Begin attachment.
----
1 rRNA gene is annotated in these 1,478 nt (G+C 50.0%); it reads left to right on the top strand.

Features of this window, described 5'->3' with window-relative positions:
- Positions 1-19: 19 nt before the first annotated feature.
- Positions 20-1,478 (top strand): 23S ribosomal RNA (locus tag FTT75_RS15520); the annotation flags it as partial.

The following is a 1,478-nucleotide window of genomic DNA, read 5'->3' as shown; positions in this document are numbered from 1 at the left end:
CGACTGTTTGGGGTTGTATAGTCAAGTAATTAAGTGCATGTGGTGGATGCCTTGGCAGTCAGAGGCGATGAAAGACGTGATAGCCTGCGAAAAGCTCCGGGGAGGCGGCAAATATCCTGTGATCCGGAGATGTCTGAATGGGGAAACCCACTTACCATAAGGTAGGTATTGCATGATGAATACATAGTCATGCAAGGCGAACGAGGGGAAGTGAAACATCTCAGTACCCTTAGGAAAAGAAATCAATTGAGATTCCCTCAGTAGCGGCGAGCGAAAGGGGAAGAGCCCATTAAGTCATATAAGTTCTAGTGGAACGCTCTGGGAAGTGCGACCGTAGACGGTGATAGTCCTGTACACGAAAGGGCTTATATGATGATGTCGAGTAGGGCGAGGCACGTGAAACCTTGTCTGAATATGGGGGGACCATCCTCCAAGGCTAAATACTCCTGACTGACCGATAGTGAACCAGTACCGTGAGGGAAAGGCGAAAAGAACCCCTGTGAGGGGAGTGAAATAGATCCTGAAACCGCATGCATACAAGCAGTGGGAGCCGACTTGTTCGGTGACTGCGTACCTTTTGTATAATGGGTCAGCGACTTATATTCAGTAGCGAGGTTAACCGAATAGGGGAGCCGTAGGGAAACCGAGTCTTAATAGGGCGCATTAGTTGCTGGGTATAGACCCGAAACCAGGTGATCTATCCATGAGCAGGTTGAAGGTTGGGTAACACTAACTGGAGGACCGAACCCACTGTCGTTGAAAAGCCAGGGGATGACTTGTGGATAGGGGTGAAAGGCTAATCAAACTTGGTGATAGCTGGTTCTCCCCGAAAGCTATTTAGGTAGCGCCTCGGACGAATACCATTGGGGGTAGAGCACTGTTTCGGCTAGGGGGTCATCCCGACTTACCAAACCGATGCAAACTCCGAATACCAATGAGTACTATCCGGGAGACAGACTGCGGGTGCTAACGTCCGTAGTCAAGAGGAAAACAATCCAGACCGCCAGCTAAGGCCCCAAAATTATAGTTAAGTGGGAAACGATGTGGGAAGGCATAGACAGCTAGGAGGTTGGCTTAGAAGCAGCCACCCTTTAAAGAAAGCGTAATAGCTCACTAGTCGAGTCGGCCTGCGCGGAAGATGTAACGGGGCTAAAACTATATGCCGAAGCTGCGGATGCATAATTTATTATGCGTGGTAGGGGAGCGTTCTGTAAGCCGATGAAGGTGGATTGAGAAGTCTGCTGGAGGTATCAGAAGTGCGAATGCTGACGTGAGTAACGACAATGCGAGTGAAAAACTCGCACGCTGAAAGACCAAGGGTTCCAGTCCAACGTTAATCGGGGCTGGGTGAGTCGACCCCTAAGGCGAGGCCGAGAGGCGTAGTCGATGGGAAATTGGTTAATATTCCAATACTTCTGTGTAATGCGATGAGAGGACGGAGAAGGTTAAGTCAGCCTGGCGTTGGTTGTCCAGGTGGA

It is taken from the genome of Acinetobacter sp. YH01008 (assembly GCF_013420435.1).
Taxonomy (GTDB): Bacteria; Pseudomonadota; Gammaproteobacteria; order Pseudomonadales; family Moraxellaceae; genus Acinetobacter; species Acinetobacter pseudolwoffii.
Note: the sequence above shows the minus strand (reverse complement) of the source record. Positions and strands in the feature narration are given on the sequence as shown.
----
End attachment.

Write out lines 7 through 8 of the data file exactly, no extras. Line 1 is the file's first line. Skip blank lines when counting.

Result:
It is taken from the genome of Acinetobacter sp. YH01008 (assembly GCF_013420435.1).
Taxonomy (GTDB): Bacteria; Pseudomonadota; Gammaproteobacteria; order Pseudomonadales; family Moraxellaceae; genus Acinetobacter; species Acinetobacter pseudolwoffii.